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Thursday, July 29, 2004
I found myself sitting just east of Logan Pass in Glacier National Park admiring the vista to the east. Or at least I was trying to admire it. For some reason the view wasn't all that inspiring. Then I got to thinking, all the vistas I had seen on my trip were the same way. I'd just walk away from them feeling like I had missed something important. I heard the joke but wasn't getting the punch line.
Then it hit me like a ton of bricks. Real-life vistas are historically alien to me. Growing up in flat farm country (Western NY) provided me with limited vista viewing opportunities. So in what form were vistas presented to me? Vistas came to me via television, postcards & picture books, all in 2-dimensional form. So how can one fully appreciate a vista if it's only in 2-dimensions?
I believe my past has conditioned my brain to "see" real-life vistas in 2-D. My eyes are telling my brain 3-D but my brain is interpreting the feedback as 2-D. No wonder I would come away from a vista somewhat dissatisfied. So with that knowledge in hand, I now find myself constantly reminding my brain that yes, you are really looking at the "real-deal". It has depth in addition to length and width.
You know, there must be a lot of folks like me. Our world is a somewhat near-sighted world. Think about your day. How far do you typically focus your eyes. If working in an office, perhaps across the cubicle expanse to the building's opposing wall. If at home, maybe from the couch to the television. If in the yard, perhaps as far as three houses down the street. And if reading a book, probably no more than 18 inches. By and large we use out near-sight quite frequently and or far-sight pretty infrequently.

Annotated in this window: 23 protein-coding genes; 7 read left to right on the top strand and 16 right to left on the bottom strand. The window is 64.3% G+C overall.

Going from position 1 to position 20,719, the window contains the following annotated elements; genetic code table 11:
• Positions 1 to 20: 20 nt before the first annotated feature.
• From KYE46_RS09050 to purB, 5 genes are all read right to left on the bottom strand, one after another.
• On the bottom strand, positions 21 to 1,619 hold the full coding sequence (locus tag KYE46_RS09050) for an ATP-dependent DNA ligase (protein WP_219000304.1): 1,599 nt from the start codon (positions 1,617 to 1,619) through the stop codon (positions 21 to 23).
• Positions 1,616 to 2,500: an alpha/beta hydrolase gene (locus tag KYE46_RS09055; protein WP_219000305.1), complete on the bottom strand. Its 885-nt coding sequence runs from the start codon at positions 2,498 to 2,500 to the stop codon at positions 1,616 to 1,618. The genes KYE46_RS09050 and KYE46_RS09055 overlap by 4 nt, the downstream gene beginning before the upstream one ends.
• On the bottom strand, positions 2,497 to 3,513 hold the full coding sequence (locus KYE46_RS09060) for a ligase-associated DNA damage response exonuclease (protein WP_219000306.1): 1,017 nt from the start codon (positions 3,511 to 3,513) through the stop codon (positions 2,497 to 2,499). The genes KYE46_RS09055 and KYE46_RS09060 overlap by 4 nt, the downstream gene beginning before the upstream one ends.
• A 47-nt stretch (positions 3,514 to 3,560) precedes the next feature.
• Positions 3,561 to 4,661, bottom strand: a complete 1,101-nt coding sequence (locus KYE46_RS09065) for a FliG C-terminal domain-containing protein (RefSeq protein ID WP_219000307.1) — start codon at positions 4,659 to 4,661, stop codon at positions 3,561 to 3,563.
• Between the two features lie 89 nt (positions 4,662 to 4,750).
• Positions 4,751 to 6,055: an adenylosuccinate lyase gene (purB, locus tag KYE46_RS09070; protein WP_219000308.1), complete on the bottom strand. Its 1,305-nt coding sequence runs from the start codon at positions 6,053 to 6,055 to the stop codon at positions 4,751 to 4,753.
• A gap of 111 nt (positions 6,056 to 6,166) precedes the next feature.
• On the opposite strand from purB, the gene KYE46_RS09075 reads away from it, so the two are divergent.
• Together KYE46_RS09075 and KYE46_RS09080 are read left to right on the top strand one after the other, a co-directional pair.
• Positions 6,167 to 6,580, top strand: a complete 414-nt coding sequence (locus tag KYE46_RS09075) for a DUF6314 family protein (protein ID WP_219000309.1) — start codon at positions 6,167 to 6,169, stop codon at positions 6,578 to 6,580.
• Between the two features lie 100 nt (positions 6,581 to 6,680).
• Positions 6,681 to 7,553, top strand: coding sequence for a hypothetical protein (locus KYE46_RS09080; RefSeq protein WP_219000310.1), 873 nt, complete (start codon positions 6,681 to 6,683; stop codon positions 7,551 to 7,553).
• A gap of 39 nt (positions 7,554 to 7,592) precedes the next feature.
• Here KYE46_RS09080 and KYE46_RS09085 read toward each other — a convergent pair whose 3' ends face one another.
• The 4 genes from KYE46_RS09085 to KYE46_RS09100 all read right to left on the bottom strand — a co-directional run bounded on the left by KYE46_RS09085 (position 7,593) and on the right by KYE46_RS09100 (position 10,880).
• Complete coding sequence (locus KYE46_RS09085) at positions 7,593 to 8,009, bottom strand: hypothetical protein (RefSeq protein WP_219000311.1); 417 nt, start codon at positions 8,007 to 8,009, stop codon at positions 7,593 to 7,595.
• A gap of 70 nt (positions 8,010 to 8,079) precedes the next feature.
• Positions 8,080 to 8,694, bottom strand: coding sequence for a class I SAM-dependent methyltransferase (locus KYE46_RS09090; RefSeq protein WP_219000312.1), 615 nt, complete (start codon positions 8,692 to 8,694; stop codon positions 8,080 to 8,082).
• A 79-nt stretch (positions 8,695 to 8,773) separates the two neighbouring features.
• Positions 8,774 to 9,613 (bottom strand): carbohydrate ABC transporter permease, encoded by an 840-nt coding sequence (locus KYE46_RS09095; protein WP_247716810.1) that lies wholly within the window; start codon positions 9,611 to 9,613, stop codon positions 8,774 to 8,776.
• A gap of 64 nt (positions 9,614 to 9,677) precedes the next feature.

What impact does that have on us? As a species I think it's safe to say we evolved in an environment that required far more use of our far-sight. Could it be that being more near-sighted and less far-sighted has ramifications beyond the obvious physical mechanics of sight? How about its affect on how we view the world metaphorically? Does our near-sightedness swing our focus of the world too close to ourselves, influencing and feeding our selfishness and self-worship? Do we lose sight of the fact that it's a big world out there and we ourselves are rather insignificant when looking at the big picture?
I wonder about folks who live in environments that provide a multitude of vistas. Such folks exercise their far-sightedness frequently. Are these folks less selfish, more forgiving of their limitations, and more in tune with the big picture of life? Do they find greater peace in their daily activities? Do they feel better connected to the world around them?
So many questions. Think about them. You may have a revelation of your own.